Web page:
Dynamic causal modelling revisited

K. J. Friston, Katrin H. Preller, Chris Mathys, Hayriye Cagnan, Jakob Heinzle, Adeel Razi, Peter Zeidman

Research output: Contribution to journalArticleResearchpeer-review

Abstract

This paper revisits the dynamic causal modelling of fMRI timeseries by replacing the usual (Taylor) approximation to neuronal dynamics with a neural mass model of the canonical microcircuit. This provides a generative or dynamic causal model of laminar specific responses that can generate haemodynamic and electrophysiological measurements. In principle, this allows the fusion of haemodynamic and (event related or induced) electrophysiological responses. Furthermore, it enables Bayesian model comparison of competing hypotheses about physiologically plausible synaptic effects; for example, does attentional modulation act on superficial or deep pyramidal cells - or both? In this technical note, we describe the resulting dynamic causal model and provide an illustrative application to the attention to visual motion dataset used in previous papers. Our focus here is on how to answer long-standing questions in fMRI; for example, do haemodynamic responses reflect extrinsic (afferent) input from distant cortical regions, or do they reflect intrinsic (recurrent) neuronal activity? To what extent do inhibitory interneurons contribute to neurovascular coupling? What is the relationship between haemodynamic responses and the frequency of induced neuronal activity? This paper does not pretend to answer these questions; rather it shows how they can be addressed using neural mass models of fMRI timeseries.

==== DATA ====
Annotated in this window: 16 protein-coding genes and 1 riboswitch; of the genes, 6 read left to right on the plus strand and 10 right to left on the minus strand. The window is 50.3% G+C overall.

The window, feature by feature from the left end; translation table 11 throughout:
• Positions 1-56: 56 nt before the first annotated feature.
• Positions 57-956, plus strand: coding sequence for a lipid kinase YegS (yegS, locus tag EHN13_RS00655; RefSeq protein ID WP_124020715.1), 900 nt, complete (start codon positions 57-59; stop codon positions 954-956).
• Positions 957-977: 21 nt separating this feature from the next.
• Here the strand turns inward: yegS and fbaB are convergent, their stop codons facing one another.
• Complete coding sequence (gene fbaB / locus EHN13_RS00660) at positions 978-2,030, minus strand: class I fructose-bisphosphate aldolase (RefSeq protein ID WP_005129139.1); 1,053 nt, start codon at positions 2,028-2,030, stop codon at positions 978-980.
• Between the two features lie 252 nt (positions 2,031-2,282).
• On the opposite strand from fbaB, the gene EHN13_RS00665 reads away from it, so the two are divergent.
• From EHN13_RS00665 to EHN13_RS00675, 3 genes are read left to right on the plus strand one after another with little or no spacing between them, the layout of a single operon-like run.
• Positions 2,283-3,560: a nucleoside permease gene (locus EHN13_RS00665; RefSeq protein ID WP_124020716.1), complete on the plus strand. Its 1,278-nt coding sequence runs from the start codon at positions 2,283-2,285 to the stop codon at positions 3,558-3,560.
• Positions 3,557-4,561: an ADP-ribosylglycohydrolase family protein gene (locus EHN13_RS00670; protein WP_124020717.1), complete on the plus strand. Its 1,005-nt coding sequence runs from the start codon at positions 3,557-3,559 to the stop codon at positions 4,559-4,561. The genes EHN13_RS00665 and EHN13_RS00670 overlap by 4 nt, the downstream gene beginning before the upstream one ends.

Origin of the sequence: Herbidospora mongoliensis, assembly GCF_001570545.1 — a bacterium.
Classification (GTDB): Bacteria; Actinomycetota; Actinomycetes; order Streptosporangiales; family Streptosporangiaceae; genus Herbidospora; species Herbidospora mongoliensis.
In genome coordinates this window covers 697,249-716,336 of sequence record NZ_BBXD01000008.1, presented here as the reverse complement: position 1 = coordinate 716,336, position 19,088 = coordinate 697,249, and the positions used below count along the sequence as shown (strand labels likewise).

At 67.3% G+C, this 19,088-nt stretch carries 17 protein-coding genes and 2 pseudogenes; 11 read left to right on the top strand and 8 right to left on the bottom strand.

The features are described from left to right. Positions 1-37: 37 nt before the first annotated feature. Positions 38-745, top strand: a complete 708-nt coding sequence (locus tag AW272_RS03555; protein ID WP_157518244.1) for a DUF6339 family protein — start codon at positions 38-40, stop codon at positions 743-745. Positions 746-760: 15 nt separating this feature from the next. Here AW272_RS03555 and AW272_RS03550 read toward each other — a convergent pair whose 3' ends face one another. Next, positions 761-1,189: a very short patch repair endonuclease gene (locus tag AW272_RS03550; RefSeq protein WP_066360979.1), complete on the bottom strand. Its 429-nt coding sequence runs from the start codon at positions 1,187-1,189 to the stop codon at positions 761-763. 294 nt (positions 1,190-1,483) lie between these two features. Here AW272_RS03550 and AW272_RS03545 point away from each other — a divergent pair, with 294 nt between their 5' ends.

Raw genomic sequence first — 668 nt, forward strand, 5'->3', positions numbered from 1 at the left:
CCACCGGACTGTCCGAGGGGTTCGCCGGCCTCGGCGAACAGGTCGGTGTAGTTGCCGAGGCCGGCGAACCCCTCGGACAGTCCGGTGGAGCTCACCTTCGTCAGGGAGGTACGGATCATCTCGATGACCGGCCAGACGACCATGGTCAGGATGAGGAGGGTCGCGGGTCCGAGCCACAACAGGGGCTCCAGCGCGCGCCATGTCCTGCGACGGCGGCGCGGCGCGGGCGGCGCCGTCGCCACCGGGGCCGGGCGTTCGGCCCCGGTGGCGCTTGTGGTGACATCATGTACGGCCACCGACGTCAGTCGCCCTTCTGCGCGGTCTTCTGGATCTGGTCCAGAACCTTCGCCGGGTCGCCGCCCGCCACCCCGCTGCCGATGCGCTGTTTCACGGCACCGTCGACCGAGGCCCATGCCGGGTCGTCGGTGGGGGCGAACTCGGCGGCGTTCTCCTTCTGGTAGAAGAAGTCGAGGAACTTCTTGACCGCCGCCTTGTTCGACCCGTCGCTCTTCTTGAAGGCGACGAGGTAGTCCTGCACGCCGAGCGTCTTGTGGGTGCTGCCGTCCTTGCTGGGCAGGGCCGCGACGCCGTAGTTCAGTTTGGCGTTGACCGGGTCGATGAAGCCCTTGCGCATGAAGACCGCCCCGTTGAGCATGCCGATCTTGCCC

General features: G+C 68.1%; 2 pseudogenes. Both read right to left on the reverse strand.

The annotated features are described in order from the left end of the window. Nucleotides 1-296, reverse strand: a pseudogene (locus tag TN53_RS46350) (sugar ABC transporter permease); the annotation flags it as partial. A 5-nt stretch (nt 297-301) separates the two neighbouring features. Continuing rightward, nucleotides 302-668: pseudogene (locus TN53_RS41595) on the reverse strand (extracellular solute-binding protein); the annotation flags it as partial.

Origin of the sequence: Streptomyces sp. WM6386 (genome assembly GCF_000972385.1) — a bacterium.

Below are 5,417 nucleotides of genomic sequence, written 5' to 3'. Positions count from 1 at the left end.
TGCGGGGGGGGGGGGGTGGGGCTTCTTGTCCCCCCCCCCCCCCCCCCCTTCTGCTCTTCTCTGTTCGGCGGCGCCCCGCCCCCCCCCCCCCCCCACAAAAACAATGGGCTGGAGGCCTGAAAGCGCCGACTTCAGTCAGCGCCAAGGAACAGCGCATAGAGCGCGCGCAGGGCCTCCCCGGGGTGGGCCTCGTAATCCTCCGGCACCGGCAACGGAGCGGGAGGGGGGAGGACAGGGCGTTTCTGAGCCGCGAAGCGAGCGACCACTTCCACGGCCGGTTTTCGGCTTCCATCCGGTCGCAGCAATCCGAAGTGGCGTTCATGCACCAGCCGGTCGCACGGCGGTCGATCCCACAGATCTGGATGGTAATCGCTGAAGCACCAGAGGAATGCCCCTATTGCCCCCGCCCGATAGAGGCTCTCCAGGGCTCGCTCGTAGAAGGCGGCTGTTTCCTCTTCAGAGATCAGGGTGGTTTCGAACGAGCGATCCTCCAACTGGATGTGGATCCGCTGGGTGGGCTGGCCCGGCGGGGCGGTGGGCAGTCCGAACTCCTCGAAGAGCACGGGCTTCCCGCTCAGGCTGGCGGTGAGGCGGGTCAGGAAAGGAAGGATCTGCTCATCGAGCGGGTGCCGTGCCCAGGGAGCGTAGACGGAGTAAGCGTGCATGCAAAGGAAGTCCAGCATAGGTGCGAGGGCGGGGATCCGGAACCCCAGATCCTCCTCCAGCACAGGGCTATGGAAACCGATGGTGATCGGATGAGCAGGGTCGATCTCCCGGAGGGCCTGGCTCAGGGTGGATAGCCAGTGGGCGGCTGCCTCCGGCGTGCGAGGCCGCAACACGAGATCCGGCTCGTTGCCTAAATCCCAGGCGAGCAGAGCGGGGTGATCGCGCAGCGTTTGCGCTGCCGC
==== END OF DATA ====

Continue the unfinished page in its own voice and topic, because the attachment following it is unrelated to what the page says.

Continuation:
Original languageEnglish
Pages (from-to)730-744
Number of pages15
JournalNeuroImage
Volume199
DOIs
Publication statusPublished - 1 Oct 2019
Externally publishedYes

Keywords

  • Bayesian
  • Dynamic causal modelling
  • Effective connectivity
  • Haemodynamic models
  • Neural mass models

Cite this

Friston, K. J., Preller, K. H., Mathys, C., Cagnan, H., Heinzle, J., Razi, A., & Zeidman, P. (2019). Dynamic causal modelling revisited. NeuroImage, 199, 730-744. https://doi.org/10.1016/j.neuroimage.2017.02.045